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A randomised controlled trial comparing autologous cranioplasty with custom-made titanium cranioplasty: long-term follow-up

Honeybul, S., Morrison, D.A., Ho, K.M., Lind, C.R.P. and Geelhoed, E. (2018) A randomised controlled trial comparing autologous cranioplasty with custom-made titanium cranioplasty: long-term follow-up. Acta Neurochirurgica, 160 (5). pp. 885-891.

Link to Published Version: https://doi.org/10.1007/s00701-018-3514-z
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Abstract

Objective
To compare the long-term outcomes of patients who had been randomly allocated to receive primary titanium cranioplasty or autologous bone graft following decompressive craniectomy.

Methods
Sixty-four patients had been previously enrolled and randomised to receive either their own bone graft or a primary titanium cranioplasty. Functional and cosmetic outcomes had previously been assessed at 1-year following the cranioplasty procedure. Hospital records and the Picture Archiving communication system were reviewed to determine how many patients had cranioplasty failure or associated complications such as seizures beyond 1 year—with a minimum of 24-month follow-up.

Results
Amongst the 31 patients in the titanium group (one patient had died), no patients had a partial or complete cranioplasty failure at 12 months follow-up and there had been no failures beyond 12 months. Amongst the 31 patients who had an autologous cranioplasty (one patient had died), 7 patients had complete resorption of the autologous bone such that it was adjudged a complete failure at 12-month follow-up. Five of these patients had had titanium augmentation and two patients declined further surgery. Both of these patients requested cranial augmentation for functional and cosmetic reasons subsequent to the 12-month follow-up. Another patient who had previously been noted to have moderate resorption at 12 months presented 1 year later with progressive bone flap resorption and also required subsequent augmentation for functional and cosmetic reasons. When follow-up was extended to a minimum of 24 months, use of titanium instead of autologous bone for primary cranioplasty resulted in a significant reduction in the number of patients who required rescue cranioplasty (0 vs 25%, 95% confidence interval [CI] 9.1–42.1%; p = 0.001). In addition, there were significantly less total hospital healthcare costs in those patients randomised to the titanium arm of the trial (difference = A$9999, 95%CI 2231–17,768; p = 0.015).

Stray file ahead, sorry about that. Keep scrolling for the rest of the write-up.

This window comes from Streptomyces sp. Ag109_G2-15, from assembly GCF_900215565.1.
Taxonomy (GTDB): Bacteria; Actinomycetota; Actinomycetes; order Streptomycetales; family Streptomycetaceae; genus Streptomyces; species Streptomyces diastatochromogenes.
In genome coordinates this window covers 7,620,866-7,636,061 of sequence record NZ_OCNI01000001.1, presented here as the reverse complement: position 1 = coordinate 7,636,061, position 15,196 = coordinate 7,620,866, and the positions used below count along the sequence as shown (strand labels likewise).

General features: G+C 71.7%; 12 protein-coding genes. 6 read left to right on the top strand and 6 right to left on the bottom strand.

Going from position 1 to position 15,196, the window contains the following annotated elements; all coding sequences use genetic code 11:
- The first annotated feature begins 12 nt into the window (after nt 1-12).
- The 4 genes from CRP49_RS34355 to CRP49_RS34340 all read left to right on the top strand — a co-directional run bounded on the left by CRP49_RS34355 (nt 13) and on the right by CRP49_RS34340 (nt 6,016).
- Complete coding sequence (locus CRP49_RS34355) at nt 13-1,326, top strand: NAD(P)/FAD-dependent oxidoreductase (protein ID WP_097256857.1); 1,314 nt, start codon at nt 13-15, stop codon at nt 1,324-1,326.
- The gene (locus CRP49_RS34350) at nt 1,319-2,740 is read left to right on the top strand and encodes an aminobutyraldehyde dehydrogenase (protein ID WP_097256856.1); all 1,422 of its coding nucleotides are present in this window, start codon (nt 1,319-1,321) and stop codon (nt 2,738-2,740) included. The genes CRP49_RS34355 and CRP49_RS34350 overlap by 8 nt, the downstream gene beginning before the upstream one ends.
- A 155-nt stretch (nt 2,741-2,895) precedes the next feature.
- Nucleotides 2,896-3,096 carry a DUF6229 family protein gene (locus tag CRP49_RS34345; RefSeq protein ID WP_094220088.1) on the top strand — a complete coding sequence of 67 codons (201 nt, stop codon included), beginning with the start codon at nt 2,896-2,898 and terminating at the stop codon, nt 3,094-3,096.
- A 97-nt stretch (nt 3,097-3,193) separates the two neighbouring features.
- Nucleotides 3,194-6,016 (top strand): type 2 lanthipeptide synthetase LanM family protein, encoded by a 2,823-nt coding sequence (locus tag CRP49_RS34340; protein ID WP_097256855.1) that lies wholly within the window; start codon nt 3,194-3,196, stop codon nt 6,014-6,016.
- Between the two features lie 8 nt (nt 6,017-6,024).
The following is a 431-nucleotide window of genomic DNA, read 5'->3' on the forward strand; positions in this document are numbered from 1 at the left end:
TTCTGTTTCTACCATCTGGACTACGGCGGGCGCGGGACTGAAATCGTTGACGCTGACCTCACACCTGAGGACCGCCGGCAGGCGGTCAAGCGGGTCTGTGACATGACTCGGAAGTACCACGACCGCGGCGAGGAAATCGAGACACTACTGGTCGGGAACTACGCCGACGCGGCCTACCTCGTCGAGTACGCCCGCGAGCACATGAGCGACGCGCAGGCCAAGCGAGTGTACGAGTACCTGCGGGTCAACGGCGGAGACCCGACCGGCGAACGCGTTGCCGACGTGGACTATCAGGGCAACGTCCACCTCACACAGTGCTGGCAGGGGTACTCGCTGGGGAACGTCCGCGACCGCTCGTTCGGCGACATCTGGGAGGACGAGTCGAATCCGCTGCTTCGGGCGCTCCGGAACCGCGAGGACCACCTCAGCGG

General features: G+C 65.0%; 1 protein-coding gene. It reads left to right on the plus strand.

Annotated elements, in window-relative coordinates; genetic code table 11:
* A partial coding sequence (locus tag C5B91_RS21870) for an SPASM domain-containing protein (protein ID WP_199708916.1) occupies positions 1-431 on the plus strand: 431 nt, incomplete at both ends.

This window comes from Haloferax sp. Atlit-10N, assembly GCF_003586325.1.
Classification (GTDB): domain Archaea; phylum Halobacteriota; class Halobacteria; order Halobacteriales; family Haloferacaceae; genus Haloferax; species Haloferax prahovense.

Conclusions
Bone resorption continued to occur beyond 12 months after autologous cranioplasty; use of primary titanium cranioplasty after decompressive craniectomy reduced the number of reoperations needed and the associated long-term total hospital costs.

Item Type: Journal Article
Murdoch Affiliation: School of Veterinary and Life Sciences
Publisher: Springer
Copyright: © 2018 Springer-Verlag GmbH Austria, part of Springer Nature
URI: http://researchrepository.murdoch.edu.au/id/eprint/40604
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